Besides the obvious results of completely transforming the way I looked, I felt great. Both physically and emotionally. It was as if I was a new person. As my self esteem soared, I even began to notice that I treated people differently. Feeling positive about myself created a brand new positive outlook on life which, in turn, radically affected the way that I approached other people.

Life was exciting again. It was fresh and new.

About 9 months into my lifestyle change, I heard about something called an obstacle race. It sounded like a challenge I would enjoy.  So I made up my mind.  I was in.  However,  I knew that while I was lighter than ever before,  I would need to improve my fitness level.

And that’s when it got real.

Deciding to steer clear of gyms,  I got up at 3 am five days a week to perform a rigorous calisthenics routine followed by a 10k run each morning before work.  It wasn’t always easy, nor was it always enjoyable. Determination is a juggernaut of unstoppable force and I refused to let anything stop me.

Within weeks, I had muscles developing in places I didn’t know I had muscles.  My veins were exploding from my body.  I dropped to 4% body fat- and I felt great.  I felt like I was absolutely in my element.

SC20150106-141621-1My first obstacle race was a Spartan Super in 40 degree weather.

I knew I was ready. I was going to own this race. Boy was I wrong.

After a freezing 8+ mile race, across hellish terrain, (complete with 180 soul destroying burpees) I crossed the line with a 42nd place finish.  I had been underprepared and over confident. Every muscle in my body ached… even the bones in my hands were screaming at me.  As I limped back to my car, I  passed a handful of even more underprepared victims than myself who were writhing on the ground in pain.   We tried to smile through the pain.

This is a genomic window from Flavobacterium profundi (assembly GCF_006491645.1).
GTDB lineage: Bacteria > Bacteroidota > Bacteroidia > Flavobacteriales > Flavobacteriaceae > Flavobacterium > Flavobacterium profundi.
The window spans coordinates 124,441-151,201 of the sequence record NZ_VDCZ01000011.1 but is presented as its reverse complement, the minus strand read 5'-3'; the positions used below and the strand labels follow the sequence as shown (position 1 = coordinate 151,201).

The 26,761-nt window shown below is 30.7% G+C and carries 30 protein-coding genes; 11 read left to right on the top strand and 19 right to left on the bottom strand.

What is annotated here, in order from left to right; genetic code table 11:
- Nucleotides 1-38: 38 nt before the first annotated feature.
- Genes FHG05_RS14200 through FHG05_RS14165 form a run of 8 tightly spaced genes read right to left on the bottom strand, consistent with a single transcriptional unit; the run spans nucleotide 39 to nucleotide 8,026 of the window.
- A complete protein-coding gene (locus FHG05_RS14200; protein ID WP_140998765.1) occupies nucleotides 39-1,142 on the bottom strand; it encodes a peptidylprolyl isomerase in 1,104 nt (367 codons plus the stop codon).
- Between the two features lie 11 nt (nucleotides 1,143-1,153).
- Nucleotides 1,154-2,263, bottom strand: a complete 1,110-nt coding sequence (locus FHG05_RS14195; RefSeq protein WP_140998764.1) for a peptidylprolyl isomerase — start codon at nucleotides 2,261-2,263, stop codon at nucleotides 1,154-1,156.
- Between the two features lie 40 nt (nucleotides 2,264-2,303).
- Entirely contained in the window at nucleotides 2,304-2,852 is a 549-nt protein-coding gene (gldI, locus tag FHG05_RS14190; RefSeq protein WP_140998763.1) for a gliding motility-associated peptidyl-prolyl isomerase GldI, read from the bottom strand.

I was hooked.

The adrenaline when the race begins, the camaraderie on the course and yes, even the pain of pushing my body beyond a threshold I never knew that I could pass were all begging me to come back for more.

And I did.

When I returned home, I focused on my weaknesses and came back for seconds.

Turns out, that with the proper training, I wasn’t too shabby at this whole obstacle course racing thing, having notched 3 consecutive top ten finishes at Spartan Race events and also winning some medals in 5 and 6k road races. A local nutrition company, Mass Nutrition Chermside, even gave me the great honor of a sponsorship and it has been a great pleasure to represent a company that is regularly involved in OCR and reinvesting into the community.

As I continue to distance myself from the overweight, self conscious, depressed man that I used to be, the vision is always evolving. It would be pretty easy to give up. Channel surfing is always easier than hill sprints- plus, there’s never a shortage of people that are going to tell you that your goals are too ambitious.  Maybe those people are right, but no great deed was ever accomplished through mediocre attempts.  Failure is a waypoint on the road to success. You are capable of far more than you’ve ever dreamed.

Maybe you can fly if you had the courage to jump off a cliff.

My advice? Take that leap. Life’s far too short to wonder what you could have been.